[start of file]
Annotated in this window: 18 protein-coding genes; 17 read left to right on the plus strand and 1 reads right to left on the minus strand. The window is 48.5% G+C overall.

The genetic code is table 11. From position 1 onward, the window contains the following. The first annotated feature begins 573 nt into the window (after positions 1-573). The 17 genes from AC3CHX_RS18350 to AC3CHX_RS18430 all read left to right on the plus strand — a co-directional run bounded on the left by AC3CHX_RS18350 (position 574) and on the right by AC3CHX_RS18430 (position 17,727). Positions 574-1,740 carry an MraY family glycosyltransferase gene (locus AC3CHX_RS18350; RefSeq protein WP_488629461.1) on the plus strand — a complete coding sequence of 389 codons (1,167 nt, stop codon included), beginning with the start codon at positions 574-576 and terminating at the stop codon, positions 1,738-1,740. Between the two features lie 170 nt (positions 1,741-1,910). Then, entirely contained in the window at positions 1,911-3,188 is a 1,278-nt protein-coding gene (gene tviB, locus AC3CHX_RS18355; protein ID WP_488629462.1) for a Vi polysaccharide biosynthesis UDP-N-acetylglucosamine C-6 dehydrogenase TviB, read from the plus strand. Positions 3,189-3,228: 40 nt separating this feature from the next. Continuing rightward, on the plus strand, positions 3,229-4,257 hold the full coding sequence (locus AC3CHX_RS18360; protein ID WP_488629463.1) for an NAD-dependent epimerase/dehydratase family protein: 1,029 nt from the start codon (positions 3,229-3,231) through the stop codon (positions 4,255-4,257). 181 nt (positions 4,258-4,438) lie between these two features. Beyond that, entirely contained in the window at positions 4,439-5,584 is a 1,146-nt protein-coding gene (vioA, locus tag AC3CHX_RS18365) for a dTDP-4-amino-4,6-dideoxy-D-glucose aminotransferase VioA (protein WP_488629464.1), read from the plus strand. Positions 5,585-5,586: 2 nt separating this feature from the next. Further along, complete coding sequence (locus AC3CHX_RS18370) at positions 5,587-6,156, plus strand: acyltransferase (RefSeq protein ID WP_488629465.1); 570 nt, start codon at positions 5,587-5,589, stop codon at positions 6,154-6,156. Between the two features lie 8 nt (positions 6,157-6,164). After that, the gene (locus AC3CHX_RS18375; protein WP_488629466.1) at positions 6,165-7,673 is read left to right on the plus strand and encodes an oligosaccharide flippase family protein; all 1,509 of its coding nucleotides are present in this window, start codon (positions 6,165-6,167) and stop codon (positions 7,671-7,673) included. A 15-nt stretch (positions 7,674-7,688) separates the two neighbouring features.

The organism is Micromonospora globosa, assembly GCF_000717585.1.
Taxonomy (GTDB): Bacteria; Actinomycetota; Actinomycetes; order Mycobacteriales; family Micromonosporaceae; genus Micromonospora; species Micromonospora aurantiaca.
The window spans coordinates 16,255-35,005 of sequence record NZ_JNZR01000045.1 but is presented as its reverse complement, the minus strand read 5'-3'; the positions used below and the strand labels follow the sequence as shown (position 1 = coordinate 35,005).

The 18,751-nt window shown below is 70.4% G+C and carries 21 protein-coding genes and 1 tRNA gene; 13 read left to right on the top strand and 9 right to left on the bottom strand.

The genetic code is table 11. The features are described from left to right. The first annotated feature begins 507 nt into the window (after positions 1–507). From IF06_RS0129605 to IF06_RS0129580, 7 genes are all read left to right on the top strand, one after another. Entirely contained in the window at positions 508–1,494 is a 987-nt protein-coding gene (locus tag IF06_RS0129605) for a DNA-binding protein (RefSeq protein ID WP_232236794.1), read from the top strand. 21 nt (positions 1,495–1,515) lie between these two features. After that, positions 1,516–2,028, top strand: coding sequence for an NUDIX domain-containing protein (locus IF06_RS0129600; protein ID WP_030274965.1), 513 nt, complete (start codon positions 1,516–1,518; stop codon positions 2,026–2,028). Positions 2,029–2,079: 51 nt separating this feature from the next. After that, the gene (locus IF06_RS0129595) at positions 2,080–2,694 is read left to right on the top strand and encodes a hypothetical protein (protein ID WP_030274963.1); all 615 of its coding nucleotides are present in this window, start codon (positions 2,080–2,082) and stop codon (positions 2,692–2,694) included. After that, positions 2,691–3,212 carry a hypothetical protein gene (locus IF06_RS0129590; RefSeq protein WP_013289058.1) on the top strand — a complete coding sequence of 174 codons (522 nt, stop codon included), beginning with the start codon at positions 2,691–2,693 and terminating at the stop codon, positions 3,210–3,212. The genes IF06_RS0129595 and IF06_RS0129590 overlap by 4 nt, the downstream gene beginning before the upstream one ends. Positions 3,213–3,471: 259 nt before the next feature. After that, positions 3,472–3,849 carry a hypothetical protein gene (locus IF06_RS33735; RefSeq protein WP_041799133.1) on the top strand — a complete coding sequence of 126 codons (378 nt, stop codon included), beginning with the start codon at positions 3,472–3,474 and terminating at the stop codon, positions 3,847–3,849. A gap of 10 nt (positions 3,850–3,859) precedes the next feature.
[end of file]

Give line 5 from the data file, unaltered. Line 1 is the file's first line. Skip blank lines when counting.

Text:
The window spans coordinates 16,255-35,005 of sequence record NZ_JNZR01000045.1 but is presented as its reverse complement, the minus strand read 5'-3'; the positions used below and the strand labels follow the sequence as shown (position 1 = coordinate 35,005).